I’ve had in the back of my mind for a while now a few ideas for some modifications I wanted to make to some jewellery, and recently I decided to actually do them. My ex used to make jewellery, long before I met her, and had a box of ‘odds & sods’ which she left when she moved out, which I thought might be useful.
The project was to take the charms off a “My Little Pony: Friendship is Magic” Rainbow Dash charm bracelet, and use them to make a pair of earrings and a necklace. I like the charms but find the bracelet a little chunky, and thought that they would really work as a pair of dangly earrings and a subtle pendant necklace.
Using two pairs of needle-nosed piers, I gently opened up the rings that held each of the charms to the bracelet. Then I attached standard earring hook wires to make the earrings and then closed up the rings. It was ridiculously easy. Then, to make the necklace, I removed the pendant from one of the necklaces I was throwing out and attached the charm to it instead. Again, it wasn’t really rocket science.
I’m quite pleased with how this ended up.
This charm bracelet, and the matching necklace, are part of a bulk order I made from Claire’s USA, at a time when Claire’s UK weren’t stocking them yet, and I bought a number of each (5 or 6 of each, I think). The plan had been to get them up on eBay and cash in, but I was a bit lazy and never got round to it, and now Claire’s UK are stocking them and I’m a little stuck with them. So I might actually repeat this conversion and see if it generates interest on eBay in this form. It’s worth trying at least once to test the water. If it sells well then I can repeat the process, and if it doesn’t then I may as well hold on to them until they are out of production. We’ll see.
The second project was to convert a bracelet into a necklace. Back in January I bought a lovely earring and jewellery set by Pilgrim from Amita Vetta of Love That Jewellery, and although I love them, I really think that the bracelet would make for a much better necklace.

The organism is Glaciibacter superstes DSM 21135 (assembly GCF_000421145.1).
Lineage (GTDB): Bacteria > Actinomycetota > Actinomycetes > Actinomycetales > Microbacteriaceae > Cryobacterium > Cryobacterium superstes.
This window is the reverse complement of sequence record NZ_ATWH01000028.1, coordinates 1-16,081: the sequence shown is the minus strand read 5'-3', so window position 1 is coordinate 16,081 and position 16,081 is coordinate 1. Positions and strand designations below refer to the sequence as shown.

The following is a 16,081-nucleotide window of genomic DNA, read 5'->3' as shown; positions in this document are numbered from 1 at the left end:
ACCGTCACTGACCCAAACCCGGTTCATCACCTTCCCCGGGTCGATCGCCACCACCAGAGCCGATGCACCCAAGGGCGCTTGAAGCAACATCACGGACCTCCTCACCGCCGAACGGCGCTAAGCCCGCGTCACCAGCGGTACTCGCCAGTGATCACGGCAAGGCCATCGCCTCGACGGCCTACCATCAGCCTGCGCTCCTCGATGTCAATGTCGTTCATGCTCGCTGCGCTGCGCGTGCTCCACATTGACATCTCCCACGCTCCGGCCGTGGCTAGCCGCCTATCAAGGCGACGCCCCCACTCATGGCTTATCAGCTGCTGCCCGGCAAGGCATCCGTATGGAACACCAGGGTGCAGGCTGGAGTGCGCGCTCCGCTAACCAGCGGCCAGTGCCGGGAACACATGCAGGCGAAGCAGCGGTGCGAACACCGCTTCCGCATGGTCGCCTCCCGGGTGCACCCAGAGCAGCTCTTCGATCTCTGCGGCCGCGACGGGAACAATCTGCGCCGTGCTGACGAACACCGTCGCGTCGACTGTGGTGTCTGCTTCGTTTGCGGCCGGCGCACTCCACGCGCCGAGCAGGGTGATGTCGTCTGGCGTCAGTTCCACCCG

After looking closely at the bracelet, I could see that one side would be trivial to convert but the other side (the side with the lobster clasp) would be far more problematic as the bracelet attaches directly to it via thread.
Snipping the thread and carefully retaining the beads, I rummaged through the “odds & sods” box and found some wire. I also found an eye rod, which looked useful.
After a bit of trial and error, I came up with a fairly passable solution using the eye rod. Unfortunately, I was a little clumsy with bending it round the loop of one of the flower ‘petals’ and ended up breaking it on one side (you can just about see it in the pic) so carefully bent it back into shape and attached the rod to a different petal instead.
The chain I took from another necklace that I don’t like any more and the ends of the necklace easily attached to the two ends of the bracelet. Then as a final touch I attached the “Pilgrim – Danish Design” tag to the end of the necklace.
The end result is something I’m pretty happy with, although the asymmetry of having a rod on one side, and thread on the other side, is a little annoying to me. I may yet revisit this necklace and re-do it, but for now it will do.
The earrings of the set use posts, and these tend to pull my ears and make them sore, so I made a visit to a craft shop to get some more ear hooks (since it turned out there were only 3 in the “odds & sods” box) and whilst I was there I bought some round nosed pliers. What a difference those made – a real case of a job being so much easier when you have the right tools for the job. It was a simple matter to snip off the post fittings (which turned them into a handy set of stud earrings) and then attach fish hooks using the round nosed pliers. Job done.
I quite enjoyed doing all this, so it’s possible that I may do more. When I visit Antiques & Collectables shows there are often entire boxes of loose jewellery to rummage through, which are sold as essentially “for spares or repair”. Also you often see loose charms from charm bracelets, which might lend themselves to earring-making too. Something to ponder on, I think.